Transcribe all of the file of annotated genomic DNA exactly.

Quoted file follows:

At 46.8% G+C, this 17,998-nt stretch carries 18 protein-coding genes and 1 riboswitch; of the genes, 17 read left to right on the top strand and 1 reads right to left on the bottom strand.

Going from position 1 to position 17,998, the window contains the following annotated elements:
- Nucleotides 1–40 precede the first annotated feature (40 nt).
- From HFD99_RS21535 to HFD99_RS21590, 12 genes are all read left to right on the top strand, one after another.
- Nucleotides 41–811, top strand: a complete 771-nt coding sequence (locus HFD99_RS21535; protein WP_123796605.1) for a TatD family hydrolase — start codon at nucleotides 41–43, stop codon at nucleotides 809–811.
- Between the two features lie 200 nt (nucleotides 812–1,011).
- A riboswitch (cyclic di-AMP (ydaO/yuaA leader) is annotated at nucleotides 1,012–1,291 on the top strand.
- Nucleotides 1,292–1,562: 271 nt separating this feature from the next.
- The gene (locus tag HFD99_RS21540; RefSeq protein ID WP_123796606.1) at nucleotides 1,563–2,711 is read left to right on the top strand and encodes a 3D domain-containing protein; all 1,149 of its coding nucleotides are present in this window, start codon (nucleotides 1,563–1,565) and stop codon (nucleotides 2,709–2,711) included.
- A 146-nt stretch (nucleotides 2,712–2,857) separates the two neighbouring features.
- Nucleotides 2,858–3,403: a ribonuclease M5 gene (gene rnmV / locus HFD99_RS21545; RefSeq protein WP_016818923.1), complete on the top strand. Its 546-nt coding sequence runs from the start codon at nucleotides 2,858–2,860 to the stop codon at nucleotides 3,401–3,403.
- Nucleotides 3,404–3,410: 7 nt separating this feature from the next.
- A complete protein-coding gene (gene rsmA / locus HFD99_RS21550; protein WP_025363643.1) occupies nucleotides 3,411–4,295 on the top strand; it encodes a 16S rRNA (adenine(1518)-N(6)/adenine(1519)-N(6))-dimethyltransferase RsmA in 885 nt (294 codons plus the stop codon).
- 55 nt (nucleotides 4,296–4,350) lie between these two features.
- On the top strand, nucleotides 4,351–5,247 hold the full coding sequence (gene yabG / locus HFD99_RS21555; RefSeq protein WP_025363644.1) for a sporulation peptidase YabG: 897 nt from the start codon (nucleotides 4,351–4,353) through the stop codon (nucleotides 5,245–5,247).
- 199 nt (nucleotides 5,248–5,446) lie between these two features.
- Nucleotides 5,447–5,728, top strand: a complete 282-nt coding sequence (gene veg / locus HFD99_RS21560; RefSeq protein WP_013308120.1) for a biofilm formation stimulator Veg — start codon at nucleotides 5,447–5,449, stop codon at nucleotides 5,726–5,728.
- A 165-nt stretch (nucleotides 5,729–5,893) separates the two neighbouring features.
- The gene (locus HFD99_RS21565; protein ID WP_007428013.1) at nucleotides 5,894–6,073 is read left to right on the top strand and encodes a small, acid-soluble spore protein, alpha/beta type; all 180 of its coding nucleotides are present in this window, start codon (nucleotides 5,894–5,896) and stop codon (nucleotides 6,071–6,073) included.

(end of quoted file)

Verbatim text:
At 46.8% G+C, this 17,998-nt stretch carries 18 protein-coding genes and 1 riboswitch; of the genes, 17 read left to right on the top strand and 1 reads right to left on the bottom strand.

Going from position 1 to position 17,998, the window contains the following annotated elements:
- Nucleotides 1–40 precede the first annotated feature (40 nt).
- From HFD99_RS21535 to HFD99_RS21590, 12 genes are all read left to right on the top strand, one after another.
- Nucleotides 41–811, top strand: a complete 771-nt coding sequence (locus HFD99_RS21535; protein WP_123796605.1) for a TatD family hydrolase — start codon at nucleotides 41–43, stop codon at nucleotides 809–811.
- Between the two features lie 200 nt (nucleotides 812–1,011).
- A riboswitch (cyclic di-AMP (ydaO/yuaA leader) is annotated at nucleotides 1,012–1,291 on the top strand.
- Nucleotides 1,292–1,562: 271 nt separating this feature from the next.
- The gene (locus tag HFD99_RS21540; RefSeq protein ID WP_123796606.1) at nucleotides 1,563–2,711 is read left to right on the top strand and encodes a 3D domain-containing protein; all 1,149 of its coding nucleotides are present in this window, start codon (nucleotides 1,563–1,565) and stop codon (nucleotides 2,709–2,711) included.
- A 146-nt stretch (nucleotides 2,712–2,857) separates the two neighbouring features.
- Nucleotides 2,858–3,403: a ribonuclease M5 gene (gene rnmV / locus HFD99_RS21545; RefSeq protein WP_016818923.1), complete on the top strand. Its 546-nt coding sequence runs from the start codon at nucleotides 2,858–2,860 to the stop codon at nucleotides 3,401–3,403.
- Nucleotides 3,404–3,410: 7 nt separating this feature from the next.
- A complete protein-coding gene (gene rsmA / locus HFD99_RS21550; protein WP_025363643.1) occupies nucleotides 3,411–4,295 on the top strand; it encodes a 16S rRNA (adenine(1518)-N(6)/adenine(1519)-N(6))-dimethyltransferase RsmA in 885 nt (294 codons plus the stop codon).
- 55 nt (nucleotides 4,296–4,350) lie between these two features.
- On the top strand, nucleotides 4,351–5,247 hold the full coding sequence (gene yabG / locus HFD99_RS21555; RefSeq protein WP_025363644.1) for a sporulation peptidase YabG: 897 nt from the start codon (nucleotides 4,351–4,353) through the stop codon (nucleotides 5,245–5,247).
- 199 nt (nucleotides 5,248–5,446) lie between these two features.
- Nucleotides 5,447–5,728, top strand: a complete 282-nt coding sequence (gene veg / locus HFD99_RS21560; RefSeq protein WP_013308120.1) for a biofilm formation stimulator Veg — start codon at nucleotides 5,447–5,449, stop codon at nucleotides 5,726–5,728.
- A 165-nt stretch (nucleotides 5,729–5,893) separates the two neighbouring features.
- The gene (locus HFD99_RS21565; protein ID WP_007428013.1) at nucleotides 5,894–6,073 is read left to right on the top strand and encodes a small, acid-soluble spore protein, alpha/beta type; all 180 of its coding nucleotides are present in this window, start codon (nucleotides 5,894–5,896) and stop codon (nucleotides 6,071–6,073) included.